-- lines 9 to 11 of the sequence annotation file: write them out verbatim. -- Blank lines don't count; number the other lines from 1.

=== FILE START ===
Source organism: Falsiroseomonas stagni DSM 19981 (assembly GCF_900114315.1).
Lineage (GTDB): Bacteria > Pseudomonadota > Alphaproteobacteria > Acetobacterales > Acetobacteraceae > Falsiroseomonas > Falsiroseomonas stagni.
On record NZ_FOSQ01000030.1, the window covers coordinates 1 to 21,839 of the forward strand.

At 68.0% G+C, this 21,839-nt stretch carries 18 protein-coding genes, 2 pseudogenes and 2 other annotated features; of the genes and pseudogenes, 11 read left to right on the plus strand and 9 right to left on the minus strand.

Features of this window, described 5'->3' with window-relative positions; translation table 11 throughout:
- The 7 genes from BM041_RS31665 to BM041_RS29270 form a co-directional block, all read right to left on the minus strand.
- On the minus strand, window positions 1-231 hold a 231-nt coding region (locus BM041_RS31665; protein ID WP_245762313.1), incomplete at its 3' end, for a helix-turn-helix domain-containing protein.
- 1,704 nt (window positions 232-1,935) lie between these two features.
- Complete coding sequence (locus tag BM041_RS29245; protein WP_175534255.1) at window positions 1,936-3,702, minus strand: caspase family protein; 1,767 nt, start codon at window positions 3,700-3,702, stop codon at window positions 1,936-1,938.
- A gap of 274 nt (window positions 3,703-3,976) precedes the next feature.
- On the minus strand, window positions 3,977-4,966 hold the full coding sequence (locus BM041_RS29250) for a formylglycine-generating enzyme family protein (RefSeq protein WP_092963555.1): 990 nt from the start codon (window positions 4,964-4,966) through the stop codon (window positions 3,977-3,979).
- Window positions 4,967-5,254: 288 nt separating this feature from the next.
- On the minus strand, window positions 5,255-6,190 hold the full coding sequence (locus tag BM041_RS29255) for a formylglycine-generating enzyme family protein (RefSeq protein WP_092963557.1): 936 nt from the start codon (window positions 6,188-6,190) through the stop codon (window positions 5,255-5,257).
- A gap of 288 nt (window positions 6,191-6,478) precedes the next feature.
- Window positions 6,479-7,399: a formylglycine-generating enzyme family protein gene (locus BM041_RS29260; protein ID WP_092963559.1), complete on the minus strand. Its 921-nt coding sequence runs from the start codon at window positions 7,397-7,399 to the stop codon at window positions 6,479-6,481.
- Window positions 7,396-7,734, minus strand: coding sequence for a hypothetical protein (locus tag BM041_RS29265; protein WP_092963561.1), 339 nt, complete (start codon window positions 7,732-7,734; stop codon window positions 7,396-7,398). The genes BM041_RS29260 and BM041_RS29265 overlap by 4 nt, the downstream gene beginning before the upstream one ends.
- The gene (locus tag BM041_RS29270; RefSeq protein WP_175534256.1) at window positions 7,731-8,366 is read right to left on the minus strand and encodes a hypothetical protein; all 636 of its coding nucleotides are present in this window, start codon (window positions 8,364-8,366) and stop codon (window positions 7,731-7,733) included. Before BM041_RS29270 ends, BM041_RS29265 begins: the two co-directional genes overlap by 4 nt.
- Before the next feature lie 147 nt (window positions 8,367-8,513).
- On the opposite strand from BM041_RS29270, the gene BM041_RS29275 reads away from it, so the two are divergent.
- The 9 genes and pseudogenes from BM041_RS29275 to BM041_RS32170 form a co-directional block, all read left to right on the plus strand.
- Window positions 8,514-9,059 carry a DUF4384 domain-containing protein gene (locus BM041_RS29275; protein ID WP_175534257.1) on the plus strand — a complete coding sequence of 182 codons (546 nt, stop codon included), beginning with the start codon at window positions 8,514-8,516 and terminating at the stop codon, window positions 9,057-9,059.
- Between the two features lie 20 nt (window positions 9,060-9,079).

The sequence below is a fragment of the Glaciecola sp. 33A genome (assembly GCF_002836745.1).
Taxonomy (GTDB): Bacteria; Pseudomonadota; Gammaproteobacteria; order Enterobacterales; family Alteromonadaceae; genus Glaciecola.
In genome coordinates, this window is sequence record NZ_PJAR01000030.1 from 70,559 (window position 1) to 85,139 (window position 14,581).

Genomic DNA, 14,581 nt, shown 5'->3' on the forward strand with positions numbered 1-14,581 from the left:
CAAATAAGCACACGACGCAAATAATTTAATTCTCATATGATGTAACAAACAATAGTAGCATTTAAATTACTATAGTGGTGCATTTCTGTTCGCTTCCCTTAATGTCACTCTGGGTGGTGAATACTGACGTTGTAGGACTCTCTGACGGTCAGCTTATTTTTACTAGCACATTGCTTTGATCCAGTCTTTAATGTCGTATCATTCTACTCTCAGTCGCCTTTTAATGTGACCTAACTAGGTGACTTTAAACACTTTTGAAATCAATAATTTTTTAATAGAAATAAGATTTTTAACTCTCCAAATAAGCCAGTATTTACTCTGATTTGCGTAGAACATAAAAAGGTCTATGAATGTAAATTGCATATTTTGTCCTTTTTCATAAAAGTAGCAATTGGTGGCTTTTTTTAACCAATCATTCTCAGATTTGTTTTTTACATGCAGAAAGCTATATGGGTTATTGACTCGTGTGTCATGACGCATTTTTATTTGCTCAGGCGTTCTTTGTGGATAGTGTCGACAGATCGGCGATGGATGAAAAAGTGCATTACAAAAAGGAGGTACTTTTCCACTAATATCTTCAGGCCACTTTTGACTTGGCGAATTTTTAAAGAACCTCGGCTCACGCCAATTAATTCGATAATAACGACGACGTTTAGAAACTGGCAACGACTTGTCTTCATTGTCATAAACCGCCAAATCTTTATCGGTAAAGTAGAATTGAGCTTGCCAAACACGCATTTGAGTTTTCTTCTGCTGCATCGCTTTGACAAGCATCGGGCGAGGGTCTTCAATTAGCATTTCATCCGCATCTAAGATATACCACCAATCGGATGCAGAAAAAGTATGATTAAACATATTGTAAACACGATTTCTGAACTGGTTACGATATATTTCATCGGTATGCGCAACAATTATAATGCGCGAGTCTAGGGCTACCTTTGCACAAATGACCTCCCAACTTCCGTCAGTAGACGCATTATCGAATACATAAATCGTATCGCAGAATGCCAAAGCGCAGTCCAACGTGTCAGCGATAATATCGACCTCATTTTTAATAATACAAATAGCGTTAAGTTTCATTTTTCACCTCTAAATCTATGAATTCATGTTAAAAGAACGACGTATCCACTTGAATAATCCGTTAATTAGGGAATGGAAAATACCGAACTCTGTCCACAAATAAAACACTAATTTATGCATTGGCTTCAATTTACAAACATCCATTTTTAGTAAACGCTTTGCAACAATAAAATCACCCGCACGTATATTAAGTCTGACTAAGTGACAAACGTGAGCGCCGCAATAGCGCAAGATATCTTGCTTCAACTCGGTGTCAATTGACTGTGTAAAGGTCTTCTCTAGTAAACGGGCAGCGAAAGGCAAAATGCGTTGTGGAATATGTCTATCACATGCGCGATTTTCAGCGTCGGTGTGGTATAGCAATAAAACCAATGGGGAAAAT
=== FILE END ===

- Complete coding sequence (locus tag BM041_RS29245; protein WP_175534255.1) at window positions 1,936-3,702, minus strand: caspase family protein; 1,767 nt, start codon at window positions 3,700-3,702, stop codon at window positions 1,936-1,938.
- A gap of 274 nt (window positions 3,703-3,976) precedes the next feature.
- On the minus strand, window positions 3,977-4,966 hold the full coding sequence (locus BM041_RS29250) for a formylglycine-generating enzyme family protein (RefSeq protein WP_092963555.1): 990 nt from the start codon (window positions 4,964-4,966) through the stop codon (window positions 3,977-3,979).